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Ontario: No Political Hat Trick

12 Oct

Back in the middle of the summer, when politics and elections were the furthest things from most people’s minds, Toronto mayor Rob Ford hosted a barbecue for 800 of his closest friends.

It was a special event honoring federal finance minister Jim Flaherty for his work helping Toronto-area candidates make historic breakthroughs during the federal election earlier this year.

Those federal breakthroughs came about six months after Ford’s own breakthrough victory in Toronto – a steak-and-potatoes conservative mayor winning power in what some perceive as a brie-and-white-wine liberal city.

The barbecue came to the attention of the media because of a surprise guest who showed up to address the gathering: Prime Minister Stephen Harper.

In a video of the event shot by one of the barbecue guests and later posted online, Harper made partisan comments about Ontario politics:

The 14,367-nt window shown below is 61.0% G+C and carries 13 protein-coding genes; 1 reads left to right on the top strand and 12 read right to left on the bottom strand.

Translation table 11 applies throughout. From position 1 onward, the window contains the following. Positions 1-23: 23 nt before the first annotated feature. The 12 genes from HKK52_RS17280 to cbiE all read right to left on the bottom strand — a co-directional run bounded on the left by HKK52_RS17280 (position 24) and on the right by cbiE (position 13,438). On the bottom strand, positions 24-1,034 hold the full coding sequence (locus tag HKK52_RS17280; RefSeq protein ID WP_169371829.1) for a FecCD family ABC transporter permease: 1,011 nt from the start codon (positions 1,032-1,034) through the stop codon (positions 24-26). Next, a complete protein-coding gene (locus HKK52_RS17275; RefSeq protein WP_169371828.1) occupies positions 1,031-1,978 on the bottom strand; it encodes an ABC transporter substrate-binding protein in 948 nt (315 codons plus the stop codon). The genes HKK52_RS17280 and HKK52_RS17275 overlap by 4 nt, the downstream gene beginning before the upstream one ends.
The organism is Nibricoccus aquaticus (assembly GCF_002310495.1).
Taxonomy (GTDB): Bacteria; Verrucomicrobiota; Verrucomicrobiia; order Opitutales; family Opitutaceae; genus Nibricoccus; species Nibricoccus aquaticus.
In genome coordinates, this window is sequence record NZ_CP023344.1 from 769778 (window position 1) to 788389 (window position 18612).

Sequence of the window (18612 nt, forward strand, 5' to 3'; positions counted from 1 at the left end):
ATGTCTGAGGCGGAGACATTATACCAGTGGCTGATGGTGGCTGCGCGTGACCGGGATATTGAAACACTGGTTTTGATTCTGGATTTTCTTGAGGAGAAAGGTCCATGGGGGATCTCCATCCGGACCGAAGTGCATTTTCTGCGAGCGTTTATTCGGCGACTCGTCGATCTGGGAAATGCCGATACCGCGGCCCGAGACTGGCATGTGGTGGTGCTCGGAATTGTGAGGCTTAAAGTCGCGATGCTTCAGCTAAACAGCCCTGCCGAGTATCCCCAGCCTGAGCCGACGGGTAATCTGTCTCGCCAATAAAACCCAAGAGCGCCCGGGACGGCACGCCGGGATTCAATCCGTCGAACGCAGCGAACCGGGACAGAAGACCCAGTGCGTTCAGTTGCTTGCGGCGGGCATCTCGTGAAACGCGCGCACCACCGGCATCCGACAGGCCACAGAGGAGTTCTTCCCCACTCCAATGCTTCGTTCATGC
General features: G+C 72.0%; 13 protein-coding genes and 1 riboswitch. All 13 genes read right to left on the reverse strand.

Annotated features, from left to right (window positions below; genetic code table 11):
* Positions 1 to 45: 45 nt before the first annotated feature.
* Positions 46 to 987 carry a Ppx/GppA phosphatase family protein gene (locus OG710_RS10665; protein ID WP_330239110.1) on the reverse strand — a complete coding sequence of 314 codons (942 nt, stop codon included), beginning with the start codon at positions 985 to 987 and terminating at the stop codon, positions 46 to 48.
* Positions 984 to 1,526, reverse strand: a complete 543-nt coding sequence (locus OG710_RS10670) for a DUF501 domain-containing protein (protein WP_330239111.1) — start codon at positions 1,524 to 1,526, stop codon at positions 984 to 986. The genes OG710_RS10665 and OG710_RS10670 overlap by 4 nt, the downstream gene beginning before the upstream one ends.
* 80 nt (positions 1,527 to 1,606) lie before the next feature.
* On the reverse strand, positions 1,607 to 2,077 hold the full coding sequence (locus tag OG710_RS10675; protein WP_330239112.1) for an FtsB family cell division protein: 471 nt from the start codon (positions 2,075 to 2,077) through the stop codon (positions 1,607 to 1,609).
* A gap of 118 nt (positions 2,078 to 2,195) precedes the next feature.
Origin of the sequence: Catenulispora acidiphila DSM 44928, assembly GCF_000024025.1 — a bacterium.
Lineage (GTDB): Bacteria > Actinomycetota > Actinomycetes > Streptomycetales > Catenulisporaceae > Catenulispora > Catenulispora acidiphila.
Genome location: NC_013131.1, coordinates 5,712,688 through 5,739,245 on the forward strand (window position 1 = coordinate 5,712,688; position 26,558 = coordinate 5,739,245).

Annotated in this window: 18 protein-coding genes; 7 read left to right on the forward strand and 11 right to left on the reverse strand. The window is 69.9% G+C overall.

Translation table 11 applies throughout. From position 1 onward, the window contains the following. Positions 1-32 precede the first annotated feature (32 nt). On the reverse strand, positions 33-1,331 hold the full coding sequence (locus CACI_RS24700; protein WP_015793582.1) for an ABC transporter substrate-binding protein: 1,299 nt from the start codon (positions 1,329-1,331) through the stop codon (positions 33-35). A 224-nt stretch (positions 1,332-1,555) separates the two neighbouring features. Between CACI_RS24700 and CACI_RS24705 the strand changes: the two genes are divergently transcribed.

“We started cleaning up the left wing mess federally in this area,” Harper said. “Rob’s doing it municipally. And now we’ve got to complete the hat trick and do it provincially as well.”

When Harper made those remarks in early August, it seemed likely that Ontario PC leader Tim Hudak had a good chance of completing that conservative hat trick. Only two months before the scheduled provincial election, his party sat comfortably atop public opinion polls, and the trend over many months had shown Progressive Conservative support growing as support for Premier Dalton McGuinty’s governing Liberals steadily fell.

In retrospect, Hudak was trying to swim against a couple of longstanding currents in Ontario politics. The first was the tendency of Ontarians to give party leaders some extended time on the opposition benches before they are willing to vote them into government. Hudak’s two immediate predecessors as PC leader – John Tory and Ernie Eves – learned that lesson the hard way, as did McGuinty himself when he was trounced by Mike Harris in his first election campaign as Liberal leader in 1999.